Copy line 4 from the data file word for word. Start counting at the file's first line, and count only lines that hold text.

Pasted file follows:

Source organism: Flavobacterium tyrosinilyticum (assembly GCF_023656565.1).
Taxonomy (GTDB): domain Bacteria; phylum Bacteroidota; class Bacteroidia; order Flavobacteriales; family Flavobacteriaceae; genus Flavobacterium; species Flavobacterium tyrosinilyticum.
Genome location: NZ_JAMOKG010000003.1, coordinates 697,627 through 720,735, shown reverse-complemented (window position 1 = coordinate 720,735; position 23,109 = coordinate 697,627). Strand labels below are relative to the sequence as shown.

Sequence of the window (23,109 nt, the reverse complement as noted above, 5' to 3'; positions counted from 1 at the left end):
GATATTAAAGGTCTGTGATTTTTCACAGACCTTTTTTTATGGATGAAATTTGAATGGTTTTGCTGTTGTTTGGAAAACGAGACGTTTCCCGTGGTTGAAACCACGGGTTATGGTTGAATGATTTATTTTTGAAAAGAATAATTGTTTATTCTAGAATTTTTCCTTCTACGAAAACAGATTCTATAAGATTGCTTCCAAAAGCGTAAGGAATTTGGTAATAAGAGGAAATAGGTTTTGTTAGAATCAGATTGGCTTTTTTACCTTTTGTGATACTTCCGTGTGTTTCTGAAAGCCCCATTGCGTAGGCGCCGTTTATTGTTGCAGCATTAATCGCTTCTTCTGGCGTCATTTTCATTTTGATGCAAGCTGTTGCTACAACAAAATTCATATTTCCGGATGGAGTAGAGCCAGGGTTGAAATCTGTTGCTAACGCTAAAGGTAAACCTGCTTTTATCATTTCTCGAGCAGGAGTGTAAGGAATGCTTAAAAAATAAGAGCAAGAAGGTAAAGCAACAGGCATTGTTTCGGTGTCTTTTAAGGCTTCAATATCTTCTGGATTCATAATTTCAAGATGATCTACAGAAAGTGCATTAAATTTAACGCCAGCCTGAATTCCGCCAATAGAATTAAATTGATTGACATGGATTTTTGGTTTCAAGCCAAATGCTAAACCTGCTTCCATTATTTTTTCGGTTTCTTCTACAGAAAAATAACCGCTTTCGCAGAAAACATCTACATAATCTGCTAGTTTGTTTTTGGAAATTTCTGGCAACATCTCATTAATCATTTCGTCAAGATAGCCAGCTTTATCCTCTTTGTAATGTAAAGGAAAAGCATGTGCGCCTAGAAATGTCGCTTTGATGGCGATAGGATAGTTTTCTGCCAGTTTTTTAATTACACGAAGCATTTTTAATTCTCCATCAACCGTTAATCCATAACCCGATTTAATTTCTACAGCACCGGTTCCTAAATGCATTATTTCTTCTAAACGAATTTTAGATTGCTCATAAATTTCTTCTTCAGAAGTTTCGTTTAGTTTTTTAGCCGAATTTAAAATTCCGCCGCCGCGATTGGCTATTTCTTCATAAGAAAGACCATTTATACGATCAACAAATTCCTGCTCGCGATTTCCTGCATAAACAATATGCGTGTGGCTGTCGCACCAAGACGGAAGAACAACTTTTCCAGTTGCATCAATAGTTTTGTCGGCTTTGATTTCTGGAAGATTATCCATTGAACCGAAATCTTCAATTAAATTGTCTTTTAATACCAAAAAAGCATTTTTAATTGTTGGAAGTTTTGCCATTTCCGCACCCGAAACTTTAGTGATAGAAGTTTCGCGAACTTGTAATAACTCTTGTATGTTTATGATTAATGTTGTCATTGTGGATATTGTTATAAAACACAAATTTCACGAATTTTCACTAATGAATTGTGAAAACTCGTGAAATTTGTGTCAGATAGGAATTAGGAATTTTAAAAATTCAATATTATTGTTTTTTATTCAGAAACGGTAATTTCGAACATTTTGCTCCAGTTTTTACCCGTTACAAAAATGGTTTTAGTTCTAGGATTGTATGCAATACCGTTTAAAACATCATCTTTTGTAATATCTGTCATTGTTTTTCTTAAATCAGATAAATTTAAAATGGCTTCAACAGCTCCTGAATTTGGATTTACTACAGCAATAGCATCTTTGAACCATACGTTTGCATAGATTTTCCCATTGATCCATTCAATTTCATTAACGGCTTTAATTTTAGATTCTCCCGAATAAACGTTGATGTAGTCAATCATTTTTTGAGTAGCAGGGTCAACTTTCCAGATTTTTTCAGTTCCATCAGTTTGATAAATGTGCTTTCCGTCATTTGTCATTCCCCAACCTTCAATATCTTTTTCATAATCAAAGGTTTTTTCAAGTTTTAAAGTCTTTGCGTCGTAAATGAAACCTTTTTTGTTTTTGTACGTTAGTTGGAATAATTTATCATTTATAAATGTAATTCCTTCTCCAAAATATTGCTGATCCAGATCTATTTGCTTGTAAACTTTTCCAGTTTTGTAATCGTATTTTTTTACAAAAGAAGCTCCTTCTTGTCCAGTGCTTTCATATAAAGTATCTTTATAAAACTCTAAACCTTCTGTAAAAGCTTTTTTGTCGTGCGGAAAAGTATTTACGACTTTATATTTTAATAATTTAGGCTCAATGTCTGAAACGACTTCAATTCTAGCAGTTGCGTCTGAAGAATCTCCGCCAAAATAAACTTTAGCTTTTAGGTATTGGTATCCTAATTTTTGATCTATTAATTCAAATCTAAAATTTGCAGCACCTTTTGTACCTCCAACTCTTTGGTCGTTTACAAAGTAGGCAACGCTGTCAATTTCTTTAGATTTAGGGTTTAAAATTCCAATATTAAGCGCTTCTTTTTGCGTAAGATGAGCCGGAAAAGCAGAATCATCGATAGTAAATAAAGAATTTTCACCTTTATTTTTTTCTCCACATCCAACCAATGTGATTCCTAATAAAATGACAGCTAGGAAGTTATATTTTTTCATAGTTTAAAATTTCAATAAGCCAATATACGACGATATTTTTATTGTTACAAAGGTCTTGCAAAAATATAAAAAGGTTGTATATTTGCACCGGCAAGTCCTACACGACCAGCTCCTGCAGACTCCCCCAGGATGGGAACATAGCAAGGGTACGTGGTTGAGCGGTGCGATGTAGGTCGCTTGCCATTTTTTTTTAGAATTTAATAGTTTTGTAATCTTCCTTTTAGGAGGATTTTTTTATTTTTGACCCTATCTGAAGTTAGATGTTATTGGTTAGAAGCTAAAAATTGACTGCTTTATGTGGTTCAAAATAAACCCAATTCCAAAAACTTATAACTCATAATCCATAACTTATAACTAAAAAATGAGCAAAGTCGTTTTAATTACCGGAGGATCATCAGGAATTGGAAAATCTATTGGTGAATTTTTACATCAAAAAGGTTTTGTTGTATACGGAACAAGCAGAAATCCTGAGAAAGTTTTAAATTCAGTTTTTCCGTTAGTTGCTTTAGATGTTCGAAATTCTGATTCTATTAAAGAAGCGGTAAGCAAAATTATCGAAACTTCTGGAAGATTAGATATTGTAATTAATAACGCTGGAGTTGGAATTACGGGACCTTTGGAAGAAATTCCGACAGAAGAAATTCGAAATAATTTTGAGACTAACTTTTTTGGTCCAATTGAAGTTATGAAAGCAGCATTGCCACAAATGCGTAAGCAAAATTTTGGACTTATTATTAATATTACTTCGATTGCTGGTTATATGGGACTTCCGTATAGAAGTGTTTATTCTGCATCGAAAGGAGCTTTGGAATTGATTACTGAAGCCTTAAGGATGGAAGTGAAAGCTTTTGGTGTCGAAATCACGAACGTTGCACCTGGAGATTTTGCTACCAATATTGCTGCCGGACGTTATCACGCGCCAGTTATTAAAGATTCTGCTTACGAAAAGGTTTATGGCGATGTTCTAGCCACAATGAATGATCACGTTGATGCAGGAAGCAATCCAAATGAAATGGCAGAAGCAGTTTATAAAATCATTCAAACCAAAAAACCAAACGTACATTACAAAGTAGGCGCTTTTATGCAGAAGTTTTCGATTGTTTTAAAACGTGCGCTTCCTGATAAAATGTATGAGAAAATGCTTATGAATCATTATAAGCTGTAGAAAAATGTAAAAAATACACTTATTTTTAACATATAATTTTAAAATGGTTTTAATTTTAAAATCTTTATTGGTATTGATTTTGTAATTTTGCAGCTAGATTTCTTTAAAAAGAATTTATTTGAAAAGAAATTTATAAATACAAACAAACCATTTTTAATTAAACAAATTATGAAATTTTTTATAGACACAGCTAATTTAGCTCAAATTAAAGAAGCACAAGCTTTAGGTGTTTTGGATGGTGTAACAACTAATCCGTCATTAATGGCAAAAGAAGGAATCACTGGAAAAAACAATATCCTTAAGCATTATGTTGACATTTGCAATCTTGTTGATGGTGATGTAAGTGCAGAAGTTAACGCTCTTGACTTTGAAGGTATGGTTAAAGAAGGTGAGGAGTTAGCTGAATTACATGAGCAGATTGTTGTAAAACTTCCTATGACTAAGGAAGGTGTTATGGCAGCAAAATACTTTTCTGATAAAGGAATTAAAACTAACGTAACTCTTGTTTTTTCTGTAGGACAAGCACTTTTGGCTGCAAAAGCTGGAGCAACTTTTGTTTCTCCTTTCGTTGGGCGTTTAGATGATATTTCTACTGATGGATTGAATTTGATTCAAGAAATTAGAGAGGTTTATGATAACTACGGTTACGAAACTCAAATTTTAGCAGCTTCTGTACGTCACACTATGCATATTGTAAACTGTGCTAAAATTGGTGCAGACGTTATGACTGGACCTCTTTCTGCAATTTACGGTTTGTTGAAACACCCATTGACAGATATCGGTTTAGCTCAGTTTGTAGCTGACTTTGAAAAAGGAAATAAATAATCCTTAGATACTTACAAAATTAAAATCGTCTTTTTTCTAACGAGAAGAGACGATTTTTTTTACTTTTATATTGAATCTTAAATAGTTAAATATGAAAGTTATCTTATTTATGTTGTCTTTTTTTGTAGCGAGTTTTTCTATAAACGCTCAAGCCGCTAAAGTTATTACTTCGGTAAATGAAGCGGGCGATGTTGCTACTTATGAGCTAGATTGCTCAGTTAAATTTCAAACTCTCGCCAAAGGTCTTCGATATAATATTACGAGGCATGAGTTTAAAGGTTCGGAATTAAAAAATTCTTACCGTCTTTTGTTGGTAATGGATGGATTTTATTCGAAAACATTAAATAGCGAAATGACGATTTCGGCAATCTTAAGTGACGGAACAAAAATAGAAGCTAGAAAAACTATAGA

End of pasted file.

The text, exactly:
Sequence of the window (23,109 nt, the reverse complement as noted above, 5' to 3'; positions counted from 1 at the left end):